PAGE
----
The Government is looking to trusts to strengthen your accountability to beneficiaries. The Power Package charged trusts with developing a Code of Practice, providing for trust beneficiaries to have access to information, to attend trust meetings, and to have access to a complaints process for dealing with refusals to supply information or allow access to meetings.

As with the government’s other reforms, if trusts do not develop a solution that meets the government’s requirements then the Government will regulate. The Electricity Amendment Act 2001 gives me the power to regulate for a Code of Practice, as well as giving guidance on the government’s minimum requirements for an industry-designed scheme.

Many of you have communicated with me and the Ministry of Economic Development in recent weeks about your progress with this. I know that Energy Trusts of New Zealand, your national body, has been working on voluntary guidelines for trusts to apply in conjunction with their trust deeds.

I am pleased that your association has taken the lead in working on a suitable scheme. But I am concerned that in moving to implement the guidelines as quickly as possible, some important issues have been overlooked. I am also concerned that the work has been done without the involvement of trust beneficiaries or government.

In their current form, the guidelines do not meet government policy requirements. Your national body will be receiving a formal communication about this very shortly.

There is flexibility in how trusts can meet the requirements of government policy. I am not opposed to guidelines as such, so long as they achieve full coverage of trusts and deliver the improved accountability the government seeks.

There are eight areas that need further work.

First is consultation. It is not evident that trust beneficiaries have been consulted during the development of the guidelines, yet their views are important when the purpose is to promote greater trustee accountability to beneficiaries.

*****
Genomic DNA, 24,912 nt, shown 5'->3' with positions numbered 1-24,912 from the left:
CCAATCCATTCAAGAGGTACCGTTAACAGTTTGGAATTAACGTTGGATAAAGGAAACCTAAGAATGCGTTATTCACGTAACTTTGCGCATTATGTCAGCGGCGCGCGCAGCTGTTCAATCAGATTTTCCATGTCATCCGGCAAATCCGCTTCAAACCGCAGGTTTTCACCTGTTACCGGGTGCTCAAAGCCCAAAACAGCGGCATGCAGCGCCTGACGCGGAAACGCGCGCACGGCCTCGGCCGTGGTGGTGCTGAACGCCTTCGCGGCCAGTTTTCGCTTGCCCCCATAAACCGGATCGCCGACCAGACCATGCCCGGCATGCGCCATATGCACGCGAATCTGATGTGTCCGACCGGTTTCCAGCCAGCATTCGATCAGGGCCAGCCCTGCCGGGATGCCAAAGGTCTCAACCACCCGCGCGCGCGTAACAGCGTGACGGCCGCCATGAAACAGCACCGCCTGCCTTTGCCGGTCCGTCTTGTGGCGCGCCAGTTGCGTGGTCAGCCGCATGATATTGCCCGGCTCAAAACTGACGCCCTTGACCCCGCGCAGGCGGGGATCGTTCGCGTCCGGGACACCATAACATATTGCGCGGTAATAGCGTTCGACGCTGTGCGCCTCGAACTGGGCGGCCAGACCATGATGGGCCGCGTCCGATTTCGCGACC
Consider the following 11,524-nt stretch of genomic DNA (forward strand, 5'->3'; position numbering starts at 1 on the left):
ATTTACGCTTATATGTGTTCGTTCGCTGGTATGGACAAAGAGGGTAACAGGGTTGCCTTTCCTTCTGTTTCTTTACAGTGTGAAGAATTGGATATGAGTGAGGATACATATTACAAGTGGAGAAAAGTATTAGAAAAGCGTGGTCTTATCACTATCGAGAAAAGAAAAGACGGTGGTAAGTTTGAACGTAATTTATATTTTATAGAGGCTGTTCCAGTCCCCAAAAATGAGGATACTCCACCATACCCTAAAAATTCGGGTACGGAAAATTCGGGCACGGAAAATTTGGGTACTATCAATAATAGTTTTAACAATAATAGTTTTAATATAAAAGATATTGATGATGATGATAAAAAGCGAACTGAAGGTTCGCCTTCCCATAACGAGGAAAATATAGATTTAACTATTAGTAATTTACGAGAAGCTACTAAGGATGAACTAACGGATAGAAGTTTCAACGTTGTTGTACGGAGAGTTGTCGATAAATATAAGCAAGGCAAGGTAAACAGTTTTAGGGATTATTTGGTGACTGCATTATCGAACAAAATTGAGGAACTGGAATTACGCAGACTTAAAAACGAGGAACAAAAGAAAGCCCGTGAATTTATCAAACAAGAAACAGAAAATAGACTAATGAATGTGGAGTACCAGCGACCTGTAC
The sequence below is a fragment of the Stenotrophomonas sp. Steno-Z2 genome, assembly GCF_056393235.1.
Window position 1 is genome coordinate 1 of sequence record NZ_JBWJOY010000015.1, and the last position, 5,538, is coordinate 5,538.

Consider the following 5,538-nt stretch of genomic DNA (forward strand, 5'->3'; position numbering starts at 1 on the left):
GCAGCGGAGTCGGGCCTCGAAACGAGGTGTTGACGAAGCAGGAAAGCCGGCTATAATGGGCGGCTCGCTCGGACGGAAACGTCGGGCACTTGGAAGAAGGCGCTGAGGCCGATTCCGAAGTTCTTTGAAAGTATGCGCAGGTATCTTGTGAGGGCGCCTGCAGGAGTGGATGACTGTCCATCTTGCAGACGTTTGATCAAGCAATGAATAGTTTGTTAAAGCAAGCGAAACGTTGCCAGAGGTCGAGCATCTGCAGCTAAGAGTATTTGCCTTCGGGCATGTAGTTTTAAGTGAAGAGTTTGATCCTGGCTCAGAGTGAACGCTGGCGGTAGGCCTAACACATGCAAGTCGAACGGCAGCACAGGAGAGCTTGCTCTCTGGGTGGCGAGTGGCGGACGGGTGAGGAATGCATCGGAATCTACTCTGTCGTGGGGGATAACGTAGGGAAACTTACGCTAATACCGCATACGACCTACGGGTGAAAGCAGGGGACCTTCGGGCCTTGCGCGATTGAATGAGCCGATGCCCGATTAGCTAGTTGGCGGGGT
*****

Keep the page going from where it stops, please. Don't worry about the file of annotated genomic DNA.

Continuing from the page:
Second, the guidelines do not go far enough towards achieving the government’s policy requirements. There are no rules, for example, specifying how trusts should respond to requests for information, make decisions on those requests, and provide the information.

Third, there is no provision for an executive body with national oversight of the operation of the guidelines. For me to assess whether trusts are complying with the guidelines, or whether a regulated code of practice is necessary, I need the executive body to provide an overview of what is happening with all the trusts.

Fourth, the internal complaints procedure provided for in the guidelines does not meet recognised standard benchmarks, such as those set out in the Government Policy Statement for the Electricity Complaints Commissioner scheme. These relate to issues of accessibility, fairness, efficiency and accountability. The guidelines should also include a review process for complaints that have not been satisfactorily resolved by an individual trust.

Fifth, the guidelines provide that the auditor of each trust will monitor the application of the guidelines and compliance with them. This is not a normal function of financial auditors. And if trusts are individually monitored, the process will need to be co-ordinated nationally to ensure consistency of methodology and reporting.

Sixth, there is no set frequency for reviewing the guidelines – and although the guidelines state trusts will be consulted as part of the review process, there is no commitment to consult trust beneficiaries.

Seventh, there should be a requirement in the guidelines for trusts to promote them. Trust beneficiaries need to be made aware of the guidelines’ existence and availability. I know of one trust that has taken the initiative in sending out a pamphlet to all its beneficiaries and putting its code of practice on its website, and I would like to see that kind of openness practiced universally.

Eighth and last, a process needs to be worked through for signing all energy trusts up to the guidelines or getting their agreement to sign up in the near future.

I know that self-regulation is not a straightforward task and I am committed to offering as much assistance as possible. Officials at the Ministry of Economic development are available to help you work through the necessary improvements and achieve the best possible guidelines. If you decide you do not need Ministry’s help, I ask that you keep officials informed so they can provide feedback and advise me of your progress.

The Government remains keen to use self-regulatory mechanisms and industry solutions where possible in the electricity industry. But this does not mean industry will get away with diluting government policy.